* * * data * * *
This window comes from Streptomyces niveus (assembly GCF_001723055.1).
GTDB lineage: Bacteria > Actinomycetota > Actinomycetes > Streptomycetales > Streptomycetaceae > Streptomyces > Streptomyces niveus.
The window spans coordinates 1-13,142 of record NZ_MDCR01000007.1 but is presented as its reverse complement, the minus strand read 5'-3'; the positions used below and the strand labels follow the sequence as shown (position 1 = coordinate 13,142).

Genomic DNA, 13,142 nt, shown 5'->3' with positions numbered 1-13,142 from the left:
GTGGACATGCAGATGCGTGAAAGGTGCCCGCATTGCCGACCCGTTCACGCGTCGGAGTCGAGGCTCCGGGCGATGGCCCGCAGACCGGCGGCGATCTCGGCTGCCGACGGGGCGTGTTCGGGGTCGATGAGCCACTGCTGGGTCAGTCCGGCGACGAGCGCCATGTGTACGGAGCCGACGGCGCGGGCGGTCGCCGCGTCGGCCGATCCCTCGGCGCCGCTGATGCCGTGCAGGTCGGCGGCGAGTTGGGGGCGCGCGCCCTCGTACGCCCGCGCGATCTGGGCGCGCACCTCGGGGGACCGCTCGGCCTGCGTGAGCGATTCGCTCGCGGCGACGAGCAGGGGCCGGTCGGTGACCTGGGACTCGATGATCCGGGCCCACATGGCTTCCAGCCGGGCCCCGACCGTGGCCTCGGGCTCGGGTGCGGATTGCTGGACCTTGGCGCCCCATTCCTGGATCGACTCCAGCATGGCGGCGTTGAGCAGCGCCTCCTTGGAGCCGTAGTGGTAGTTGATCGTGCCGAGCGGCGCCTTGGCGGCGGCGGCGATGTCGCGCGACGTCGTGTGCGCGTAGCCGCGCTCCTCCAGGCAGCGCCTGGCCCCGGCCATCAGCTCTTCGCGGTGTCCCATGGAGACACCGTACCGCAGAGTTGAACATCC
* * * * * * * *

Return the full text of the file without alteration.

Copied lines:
This window comes from Streptomyces niveus (assembly GCF_001723055.1).
GTDB lineage: Bacteria > Actinomycetota > Actinomycetes > Streptomycetales > Streptomycetaceae > Streptomyces > Streptomyces niveus.
The window spans coordinates 1-13,142 of record NZ_MDCR01000007.1 but is presented as its reverse complement, the minus strand read 5'-3'; the positions used below and the strand labels follow the sequence as shown (position 1 = coordinate 13,142).

Genomic DNA, 13,142 nt, shown 5'->3' with positions numbered 1-13,142 from the left:
GTGGACATGCAGATGCGTGAAAGGTGCCCGCATTGCCGACCCGTTCACGCGTCGGAGTCGAGGCTCCGGGCGATGGCCCGCAGACCGGCGGCGATCTCGGCTGCCGACGGGGCGTGTTCGGGGTCGATGAGCCACTGCTGGGTCAGTCCGGCGACGAGCGCCATGTGTACGGAGCCGACGGCGCGGGCGGTCGCCGCGTCGGCCGATCCCTCGGCGCCGCTGATGCCGTGCAGGTCGGCGGCGAGTTGGGGGCGCGCGCCCTCGTACGCCCGCGCGATCTGGGCGCGCACCTCGGGGGACCGCTCGGCCTGCGTGAGCGATTCGCTCGCGGCGACGAGCAGGGGCCGGTCGGTGACCTGGGACTCGATGATCCGGGCCCACATGGCTTCCAGCCGGGCCCCGACCGTGGCCTCGGGCTCGGGTGCGGATTGCTGGACCTTGGCGCCCCATTCCTGGATCGACTCCAGCATGGCGGCGTTGAGCAGCGCCTCCTTGGAGCCGTAGTGGTAGTTGATCGTGCCGAGCGGCGCCTTGGCGGCGGCGGCGATGTCGCGCGACGTCGTGTGCGCGTAGCCGCGCTCCTCCAGGCAGCGCCTGGCCCCGGCCATCAGCTCTTCGCGGTGTCCCATGGAGACACCGTACCGCAGAGTTGAACATCC